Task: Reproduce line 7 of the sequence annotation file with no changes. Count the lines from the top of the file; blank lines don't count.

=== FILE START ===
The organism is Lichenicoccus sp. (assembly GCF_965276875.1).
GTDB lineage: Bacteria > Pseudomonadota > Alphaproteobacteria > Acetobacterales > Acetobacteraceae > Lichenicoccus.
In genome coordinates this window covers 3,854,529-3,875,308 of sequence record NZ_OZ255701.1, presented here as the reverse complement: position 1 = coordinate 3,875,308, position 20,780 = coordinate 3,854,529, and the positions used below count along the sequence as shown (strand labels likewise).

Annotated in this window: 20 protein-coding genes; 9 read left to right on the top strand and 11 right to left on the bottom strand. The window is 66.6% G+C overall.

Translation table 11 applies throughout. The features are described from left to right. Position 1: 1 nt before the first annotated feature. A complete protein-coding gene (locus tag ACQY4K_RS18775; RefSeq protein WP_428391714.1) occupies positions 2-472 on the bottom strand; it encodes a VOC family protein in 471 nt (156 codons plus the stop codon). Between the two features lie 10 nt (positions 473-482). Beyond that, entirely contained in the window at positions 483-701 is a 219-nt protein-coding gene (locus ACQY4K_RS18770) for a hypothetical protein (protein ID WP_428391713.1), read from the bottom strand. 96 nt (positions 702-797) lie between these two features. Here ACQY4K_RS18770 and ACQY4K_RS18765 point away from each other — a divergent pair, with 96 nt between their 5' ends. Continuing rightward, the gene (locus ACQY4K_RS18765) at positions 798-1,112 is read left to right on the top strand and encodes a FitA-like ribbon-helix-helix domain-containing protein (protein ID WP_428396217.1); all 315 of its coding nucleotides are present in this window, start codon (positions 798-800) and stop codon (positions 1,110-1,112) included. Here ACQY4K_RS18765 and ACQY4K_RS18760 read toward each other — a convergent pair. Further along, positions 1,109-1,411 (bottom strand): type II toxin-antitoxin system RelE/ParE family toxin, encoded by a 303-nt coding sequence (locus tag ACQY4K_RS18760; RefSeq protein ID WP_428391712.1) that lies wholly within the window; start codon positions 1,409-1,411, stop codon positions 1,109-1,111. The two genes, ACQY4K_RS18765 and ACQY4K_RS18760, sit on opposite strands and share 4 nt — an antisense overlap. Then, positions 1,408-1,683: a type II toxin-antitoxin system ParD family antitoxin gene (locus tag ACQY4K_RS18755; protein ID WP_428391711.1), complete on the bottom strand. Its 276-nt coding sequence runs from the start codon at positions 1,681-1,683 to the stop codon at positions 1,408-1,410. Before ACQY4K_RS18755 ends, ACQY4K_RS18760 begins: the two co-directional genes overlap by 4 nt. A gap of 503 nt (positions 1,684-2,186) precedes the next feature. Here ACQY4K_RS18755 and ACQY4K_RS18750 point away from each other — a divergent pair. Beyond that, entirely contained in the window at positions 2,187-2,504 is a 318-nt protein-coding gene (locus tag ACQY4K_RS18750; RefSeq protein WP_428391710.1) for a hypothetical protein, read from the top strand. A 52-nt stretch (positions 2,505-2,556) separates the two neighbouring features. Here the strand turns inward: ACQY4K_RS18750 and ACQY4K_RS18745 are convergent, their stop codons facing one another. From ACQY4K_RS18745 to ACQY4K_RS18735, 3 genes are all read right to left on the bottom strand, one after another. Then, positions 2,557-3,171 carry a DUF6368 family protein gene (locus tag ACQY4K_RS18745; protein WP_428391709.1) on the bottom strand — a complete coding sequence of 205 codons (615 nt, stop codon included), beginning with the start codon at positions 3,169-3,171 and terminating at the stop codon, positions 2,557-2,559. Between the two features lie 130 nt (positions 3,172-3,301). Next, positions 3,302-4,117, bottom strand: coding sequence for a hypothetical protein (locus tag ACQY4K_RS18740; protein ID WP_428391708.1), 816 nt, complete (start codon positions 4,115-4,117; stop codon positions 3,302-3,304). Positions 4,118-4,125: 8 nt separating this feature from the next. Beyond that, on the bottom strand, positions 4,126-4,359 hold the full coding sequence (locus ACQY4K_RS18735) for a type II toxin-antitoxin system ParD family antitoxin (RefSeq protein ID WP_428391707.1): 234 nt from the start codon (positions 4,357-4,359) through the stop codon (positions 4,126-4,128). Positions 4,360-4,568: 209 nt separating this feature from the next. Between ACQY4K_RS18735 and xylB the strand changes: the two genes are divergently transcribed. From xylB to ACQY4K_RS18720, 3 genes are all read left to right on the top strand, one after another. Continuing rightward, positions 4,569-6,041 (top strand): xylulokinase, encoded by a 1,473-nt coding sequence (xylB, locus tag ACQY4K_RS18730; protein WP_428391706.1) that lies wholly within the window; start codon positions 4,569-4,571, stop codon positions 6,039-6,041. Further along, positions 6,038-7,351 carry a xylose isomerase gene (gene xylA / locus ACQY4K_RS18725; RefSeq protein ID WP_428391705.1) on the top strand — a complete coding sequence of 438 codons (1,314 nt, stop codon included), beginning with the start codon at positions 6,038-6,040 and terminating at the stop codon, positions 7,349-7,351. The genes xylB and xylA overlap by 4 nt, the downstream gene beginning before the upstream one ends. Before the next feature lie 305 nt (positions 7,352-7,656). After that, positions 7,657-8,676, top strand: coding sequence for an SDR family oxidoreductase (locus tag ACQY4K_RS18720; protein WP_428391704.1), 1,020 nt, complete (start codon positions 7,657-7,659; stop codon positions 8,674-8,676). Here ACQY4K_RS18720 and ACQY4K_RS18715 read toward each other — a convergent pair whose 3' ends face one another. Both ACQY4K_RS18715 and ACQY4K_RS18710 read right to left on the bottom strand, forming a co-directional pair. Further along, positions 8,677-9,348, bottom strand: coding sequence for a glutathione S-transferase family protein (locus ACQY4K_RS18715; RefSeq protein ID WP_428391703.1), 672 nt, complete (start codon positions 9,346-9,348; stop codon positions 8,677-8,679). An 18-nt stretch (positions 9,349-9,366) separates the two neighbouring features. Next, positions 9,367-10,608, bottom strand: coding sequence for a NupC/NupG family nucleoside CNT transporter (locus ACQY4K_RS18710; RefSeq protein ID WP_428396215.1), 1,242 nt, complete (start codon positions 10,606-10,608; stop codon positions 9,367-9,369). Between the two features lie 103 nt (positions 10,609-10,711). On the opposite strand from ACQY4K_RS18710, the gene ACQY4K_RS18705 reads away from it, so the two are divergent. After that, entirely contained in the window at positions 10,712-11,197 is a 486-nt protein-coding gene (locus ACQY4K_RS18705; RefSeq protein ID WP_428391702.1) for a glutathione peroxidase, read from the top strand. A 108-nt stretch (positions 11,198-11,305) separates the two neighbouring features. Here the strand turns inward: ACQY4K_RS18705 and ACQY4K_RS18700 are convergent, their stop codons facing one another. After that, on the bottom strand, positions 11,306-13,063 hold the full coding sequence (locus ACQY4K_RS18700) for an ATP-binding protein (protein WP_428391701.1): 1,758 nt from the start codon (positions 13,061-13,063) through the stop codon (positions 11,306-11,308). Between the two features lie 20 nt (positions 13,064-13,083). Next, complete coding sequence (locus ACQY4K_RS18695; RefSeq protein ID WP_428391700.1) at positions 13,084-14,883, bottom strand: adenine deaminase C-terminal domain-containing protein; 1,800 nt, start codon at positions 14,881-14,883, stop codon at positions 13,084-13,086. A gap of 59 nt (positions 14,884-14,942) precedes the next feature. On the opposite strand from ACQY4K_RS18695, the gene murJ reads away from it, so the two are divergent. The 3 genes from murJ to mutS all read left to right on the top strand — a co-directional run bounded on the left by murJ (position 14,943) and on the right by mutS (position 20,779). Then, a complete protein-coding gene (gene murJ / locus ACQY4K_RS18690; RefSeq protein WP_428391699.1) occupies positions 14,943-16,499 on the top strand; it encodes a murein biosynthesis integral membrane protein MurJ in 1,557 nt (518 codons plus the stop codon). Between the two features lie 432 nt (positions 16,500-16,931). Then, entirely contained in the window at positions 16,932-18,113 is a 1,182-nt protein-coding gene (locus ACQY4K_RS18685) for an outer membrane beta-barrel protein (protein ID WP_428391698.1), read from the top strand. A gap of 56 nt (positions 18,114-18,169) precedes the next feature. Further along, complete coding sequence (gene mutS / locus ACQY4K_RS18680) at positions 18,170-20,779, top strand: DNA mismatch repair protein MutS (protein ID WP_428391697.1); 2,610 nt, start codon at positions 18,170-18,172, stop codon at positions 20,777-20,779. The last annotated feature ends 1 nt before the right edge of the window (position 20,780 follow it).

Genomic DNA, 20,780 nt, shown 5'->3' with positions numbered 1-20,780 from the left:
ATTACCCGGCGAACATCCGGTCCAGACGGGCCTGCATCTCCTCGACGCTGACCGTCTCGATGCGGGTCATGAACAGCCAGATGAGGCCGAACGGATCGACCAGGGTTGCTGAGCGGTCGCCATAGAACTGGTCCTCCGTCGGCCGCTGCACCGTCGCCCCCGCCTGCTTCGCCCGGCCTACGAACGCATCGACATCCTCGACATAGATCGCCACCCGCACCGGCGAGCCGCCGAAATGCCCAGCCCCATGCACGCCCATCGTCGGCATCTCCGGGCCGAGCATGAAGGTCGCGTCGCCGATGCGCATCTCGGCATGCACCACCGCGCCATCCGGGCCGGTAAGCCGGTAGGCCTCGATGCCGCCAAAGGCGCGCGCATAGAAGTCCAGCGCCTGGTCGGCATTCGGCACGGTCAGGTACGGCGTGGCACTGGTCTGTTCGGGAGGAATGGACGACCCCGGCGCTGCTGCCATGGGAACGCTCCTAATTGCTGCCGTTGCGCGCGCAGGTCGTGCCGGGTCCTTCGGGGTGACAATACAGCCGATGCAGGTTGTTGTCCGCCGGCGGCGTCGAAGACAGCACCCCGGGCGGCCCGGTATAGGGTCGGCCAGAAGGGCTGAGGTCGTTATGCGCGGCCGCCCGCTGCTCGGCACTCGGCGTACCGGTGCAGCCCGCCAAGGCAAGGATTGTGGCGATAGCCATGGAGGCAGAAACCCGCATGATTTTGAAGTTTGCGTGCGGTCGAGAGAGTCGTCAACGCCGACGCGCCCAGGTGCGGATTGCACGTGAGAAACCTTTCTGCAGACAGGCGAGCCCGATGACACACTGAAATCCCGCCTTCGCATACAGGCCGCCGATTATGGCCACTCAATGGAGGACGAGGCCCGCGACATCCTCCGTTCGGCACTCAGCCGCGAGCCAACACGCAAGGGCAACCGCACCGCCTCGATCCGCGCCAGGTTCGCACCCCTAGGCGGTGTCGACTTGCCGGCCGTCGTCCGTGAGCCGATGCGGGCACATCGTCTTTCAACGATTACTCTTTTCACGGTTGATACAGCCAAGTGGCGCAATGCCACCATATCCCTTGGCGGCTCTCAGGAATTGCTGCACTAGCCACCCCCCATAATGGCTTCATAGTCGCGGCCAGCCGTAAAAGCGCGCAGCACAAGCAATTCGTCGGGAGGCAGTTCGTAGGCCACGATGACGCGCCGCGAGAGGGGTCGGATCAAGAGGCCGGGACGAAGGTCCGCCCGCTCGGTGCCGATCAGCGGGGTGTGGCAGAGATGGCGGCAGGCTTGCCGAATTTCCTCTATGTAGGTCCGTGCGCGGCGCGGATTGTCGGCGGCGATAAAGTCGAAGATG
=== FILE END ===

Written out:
ATTACCCGGCGAACATCCGGTCCAGACGGGCCTGCATCTCCTCGACGCTGACCGTCTCGATGCGGGTCATGAACAGCCAGATGAGGCCGAACGGATCGACCAGGGTTGCTGAGCGGTCGCCATAGAACTGGTCCTCCGTCGGCCGCTGCACCGTCGCCCCCGCCTGCTTCGCCCGGCCTACGAACGCATCGACATCCTCGACATAGATCGCCACCCGCACCGGCGAGCCGCCGAAATGCCCAGCCCCATGCACGCCCATCGTCGGCATCTCCGGGCCGAGCATGAAGGTCGCGTCGCCGATGCGCATCTCGGCATGCACCACCGCGCCATCCGGGCCGGTAAGCCGGTAGGCCTCGATGCCGCCAAAGGCGCGCGCATAGAAGTCCAGCGCCTGGTCGGCATTCGGCACGGTCAGGTACGGCGTGGCACTGGTCTGTTCGGGAGGAATGGACGACCCCGGCGCTGCTGCCATGGGAACGCTCCTAATTGCTGCCGTTGCGCGCGCAGGTCGTGCCGGGTCCTTCGGGGTGACAATACAGCCGATGCAGGTTGTTGTCCGCCGGCGGCGTCGAAGACAGCACCCCGGGCGGCCCGGTATAGGGTCGGCCAGAAGGGCTGAGGTCGTTATGCGCGGCCGCCCGCTGCTCGGCACTCGGCGTACCGGTGCAGCCCGCCAAGGCAAGGATTGTGGCGATAGCCATGGAGGCAGAAACCCGCATGATTTTGAAGTTTGCGTGCGGTCGAGAGAGTCGTCAACGCCGACGCGCCCAGGTGCGGATTGCACGTGAGAAACCTTTCTGCAGACAGGCGAGCCCGATGACACACTGAAATCCCGCCTTCGCATACAGGCCGCCGATTATGGCCACTCAATGGAGGACGAGGCCCGCGACATCCTCCGTTCGGCACTCAGCCGCGAGCCAACACGCAAGGGCAACCGCACCGCCTCGATCCGCGCCAGGTTCGCACCCCTAGGCGGTGTCGACTTGCCGGCCGTCGTCCGTGAGCCGATGCGGGCACATCGTCTTTCAACGATTACTCTTTTCACGGTTGATACAGCCAAGTGGCGCAATGCCACCATATCCCTTGGCGGCTCTCAGGAATTGCTGCACTAGCCACCCCCCATAATGGCTTCATAGTCGCGGCCAGCCGTAAAAGCGCGCAGCACAAGCAATTCGTCGGGAGGCAGTTCGTAGGCCACGATGACGCGCCGCGAGAGGGGTCGGATCAAGAGGCCGGGACGAAGGTCCGCCCGCTCGGTGCCGATCAGCGGGGTGTGGCAGAGATGGCGGCAGGCTTGCCGAATTTCCTCTATGTAGGTCCGTGCGCGGCGCGGATTGTCGGCGGCGATAAAGTCGAAGATG